Registration Dossier

Administrative data

Hazard for aquatic organisms

Freshwater

Hazard assessment conclusion:
PNEC aqua (freshwater)
PNEC value:
30.7 µg/L
Assessment factor:
10
Extrapolation method:
assessment factor
PNEC freshwater (intermittent releases):
6.12 µg/L

Marine water

Hazard assessment conclusion:
PNEC aqua (marine water)
PNEC value:
3.07 µg/L
Assessment factor:
100
Extrapolation method:
assessment factor

STP

Hazard assessment conclusion:
PNEC STP
PNEC value:
2.3 mg/L
Assessment factor:
10
Extrapolation method:
assessment factor

Sediment (freshwater)

Hazard assessment conclusion:
PNEC sediment (freshwater)
PNEC value:
119.8 mg/kg sediment dw
Assessment factor:
1
Extrapolation method:
equilibrium partitioning method

Sediment (marine water)

Hazard assessment conclusion:
PNEC sediment (marine water)
PNEC value:
11.98 mg/kg sediment dw
Assessment factor:
1
Extrapolation method:
equilibrium partitioning method

Hazard for air

Air

Hazard assessment conclusion:
no hazard identified

Hazard for terrestrial organisms

Soil

Hazard assessment conclusion:
PNEC soil
PNEC value:
9.44 mg/kg soil dw
Assessment factor:
100
Extrapolation method:
assessment factor

Hazard for predators

Secondary poisoning

Hazard assessment conclusion:
PNEC oral
PNEC value:
20 mg/kg food
Assessment factor:
300

Additional information

All endpoints are based on measured data applying assessment factors, with PNEC sediment calculated using the equilibrium partition coefficient method.

The PNECaquatic bulk is calculated using the assessment factor proposed by the TGD. As long-term NOECs from species representing two trophic levels are available (algae and daphnia) an assessment factor of 50 may be used. Based on the observed comparable or lower toxicity to fish for amidoamines/imidazolines it is considered unlikely that fish toxicity will be critical for this category of substances. In addition is the acute to chronic ratio for daphnia small indicating no systemic effects. This observation is consistent with the known effects of cationic surfactants on aquatic organisms, where toxicity is associated with physical binding to respiratory

membranes. This explains the steep concentration curves seen and the lack of intermediate chronic effects on reproduction.

Hence any additional toxicity testing with fish will not add scientific value to the ecotoxicity profile of the amidoamines/imidazolines other than for obtaining a lower assessment factor. It is therefore concluded that for scientific reasons and in accordance to REACH legislation further testing on fish has to be avoided for reasons of animal welfare. This means that it is proposed to waive the long term fish unless a further refinement of the effect assessment is considered necessary based on the outcome of the chemical safety assessment.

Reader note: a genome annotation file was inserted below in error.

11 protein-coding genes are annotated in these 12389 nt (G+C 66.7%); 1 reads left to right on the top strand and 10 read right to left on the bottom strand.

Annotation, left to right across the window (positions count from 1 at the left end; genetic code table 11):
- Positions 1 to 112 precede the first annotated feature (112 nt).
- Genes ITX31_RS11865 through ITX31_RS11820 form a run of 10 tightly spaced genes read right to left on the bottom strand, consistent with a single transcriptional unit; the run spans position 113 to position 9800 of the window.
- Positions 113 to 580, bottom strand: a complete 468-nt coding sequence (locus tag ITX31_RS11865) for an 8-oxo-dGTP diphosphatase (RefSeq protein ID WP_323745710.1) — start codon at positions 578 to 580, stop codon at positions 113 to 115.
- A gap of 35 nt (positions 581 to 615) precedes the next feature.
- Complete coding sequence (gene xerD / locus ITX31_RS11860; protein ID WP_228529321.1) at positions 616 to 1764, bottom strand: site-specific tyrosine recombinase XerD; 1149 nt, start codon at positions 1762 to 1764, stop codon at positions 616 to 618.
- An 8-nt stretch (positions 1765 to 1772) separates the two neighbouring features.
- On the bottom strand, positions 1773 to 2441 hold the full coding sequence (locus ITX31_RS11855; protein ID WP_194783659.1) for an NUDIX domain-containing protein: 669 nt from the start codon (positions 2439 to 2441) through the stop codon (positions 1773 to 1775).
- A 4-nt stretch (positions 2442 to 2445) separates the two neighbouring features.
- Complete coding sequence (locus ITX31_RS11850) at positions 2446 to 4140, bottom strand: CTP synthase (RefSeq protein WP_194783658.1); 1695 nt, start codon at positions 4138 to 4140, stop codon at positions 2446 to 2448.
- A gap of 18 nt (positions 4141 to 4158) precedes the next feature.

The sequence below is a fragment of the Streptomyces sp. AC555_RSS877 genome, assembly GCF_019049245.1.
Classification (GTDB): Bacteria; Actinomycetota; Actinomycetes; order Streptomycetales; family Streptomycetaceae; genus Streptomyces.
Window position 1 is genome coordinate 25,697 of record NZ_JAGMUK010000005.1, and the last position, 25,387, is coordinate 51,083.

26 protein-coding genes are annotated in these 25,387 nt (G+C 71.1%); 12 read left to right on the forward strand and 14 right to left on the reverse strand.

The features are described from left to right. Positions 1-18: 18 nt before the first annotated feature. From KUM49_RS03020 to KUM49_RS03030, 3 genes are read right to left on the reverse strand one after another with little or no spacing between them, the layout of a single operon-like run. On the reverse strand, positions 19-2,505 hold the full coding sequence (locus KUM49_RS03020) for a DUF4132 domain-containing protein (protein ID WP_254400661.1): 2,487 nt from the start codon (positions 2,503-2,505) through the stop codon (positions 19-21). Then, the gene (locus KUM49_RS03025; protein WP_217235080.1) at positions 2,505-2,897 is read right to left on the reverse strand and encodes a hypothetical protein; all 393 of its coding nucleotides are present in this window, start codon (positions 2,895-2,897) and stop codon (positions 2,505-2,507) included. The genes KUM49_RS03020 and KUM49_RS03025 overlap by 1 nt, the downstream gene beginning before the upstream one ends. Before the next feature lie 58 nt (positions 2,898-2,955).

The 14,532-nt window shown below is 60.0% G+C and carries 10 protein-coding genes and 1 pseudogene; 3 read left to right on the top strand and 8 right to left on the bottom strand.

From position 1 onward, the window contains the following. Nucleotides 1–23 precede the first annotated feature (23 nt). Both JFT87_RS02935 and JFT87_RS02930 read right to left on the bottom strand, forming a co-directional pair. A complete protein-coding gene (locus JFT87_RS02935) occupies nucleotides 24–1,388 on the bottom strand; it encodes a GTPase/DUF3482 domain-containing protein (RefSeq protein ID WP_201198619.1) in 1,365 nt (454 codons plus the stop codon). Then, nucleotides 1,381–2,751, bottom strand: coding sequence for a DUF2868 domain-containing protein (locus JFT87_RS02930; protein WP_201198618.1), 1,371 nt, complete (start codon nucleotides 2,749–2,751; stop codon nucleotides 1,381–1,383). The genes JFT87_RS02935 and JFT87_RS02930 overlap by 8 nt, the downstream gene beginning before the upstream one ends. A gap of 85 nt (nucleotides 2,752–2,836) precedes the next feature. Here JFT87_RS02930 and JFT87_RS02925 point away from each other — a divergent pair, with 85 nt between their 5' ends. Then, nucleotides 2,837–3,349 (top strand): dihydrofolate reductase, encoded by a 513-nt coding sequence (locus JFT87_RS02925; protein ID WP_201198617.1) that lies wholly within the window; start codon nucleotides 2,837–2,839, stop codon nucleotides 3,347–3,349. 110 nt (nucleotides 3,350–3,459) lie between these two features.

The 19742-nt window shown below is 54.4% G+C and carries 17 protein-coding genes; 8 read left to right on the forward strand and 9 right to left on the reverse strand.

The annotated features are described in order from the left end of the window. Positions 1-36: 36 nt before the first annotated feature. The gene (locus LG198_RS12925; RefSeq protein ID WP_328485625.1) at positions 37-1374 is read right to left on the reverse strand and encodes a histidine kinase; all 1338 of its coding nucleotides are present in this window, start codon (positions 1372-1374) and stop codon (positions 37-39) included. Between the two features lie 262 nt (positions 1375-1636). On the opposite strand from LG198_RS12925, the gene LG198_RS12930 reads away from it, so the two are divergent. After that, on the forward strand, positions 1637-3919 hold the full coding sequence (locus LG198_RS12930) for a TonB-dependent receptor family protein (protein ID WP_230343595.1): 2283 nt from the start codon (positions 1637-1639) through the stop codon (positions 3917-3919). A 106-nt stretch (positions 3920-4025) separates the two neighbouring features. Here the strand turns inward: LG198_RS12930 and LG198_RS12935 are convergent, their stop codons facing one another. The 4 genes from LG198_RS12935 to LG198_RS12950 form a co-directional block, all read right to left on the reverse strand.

For amidoamines/imidazolines a safety factor of 10 is applied for the derivation of the PNECaquatic,bulk

Conclusion on classification

Environmental classification justification

Ecotoxicity

Due to intrinsic properties of amine containing cationic surfactants river water ecotoxicity tests deliver more reproducible test results with limited uncertainty. As river water has a mitigating effect on ecotoxicity due to sorption of the amines toand suspended matter a factor of 10 should be applied to the L(E) C50to correct for the lower ecotoxicity observed.

Table:Available algae, daphnia and fish test results (Klimisch 1, 2 and 4) for the amidoamines/imidazoline.

Amidoamines/ imidazolines

CAS number

96 h

Fish

LC50

(µg/L)

72 h algae

ERC50(µg/L)

72 h algae

ERC10/ NOEC (µg/L)

48 h daphnia

EC50

(µg/L)

21 d daphnia

EC50

(µg/L)

21 d daphnia

EC10/ NOEC

(µg/L)

EC50corr(µg/L) (corrected for Classification with Factor 10)

EC10corr(µg/L) (corrected for Classification with Factor 10)

AAI-TEPA (Fatty acids C18 unsat, reaction products with tetraethylenepentamine)

1226892-45-0

190

612

379

240

490

775

307

61.2

30.7

This leads to the following environmental classification according to CLP for amidoaamines/imidazolines

 

Biodegradability

For amidoamines/imidazolines no ready biodegradability results have been obtained.

 

This leads to the following environmental classification for amidoamines/imidazolines

Acute aquatic hazard H400 : Very toxic to aquatic life

M factor acute 10

Chronic(long-term) aquatic hazard Chronic Category 1 H410: Very toxic to aquatic life with longterm effects

M factor chronic 1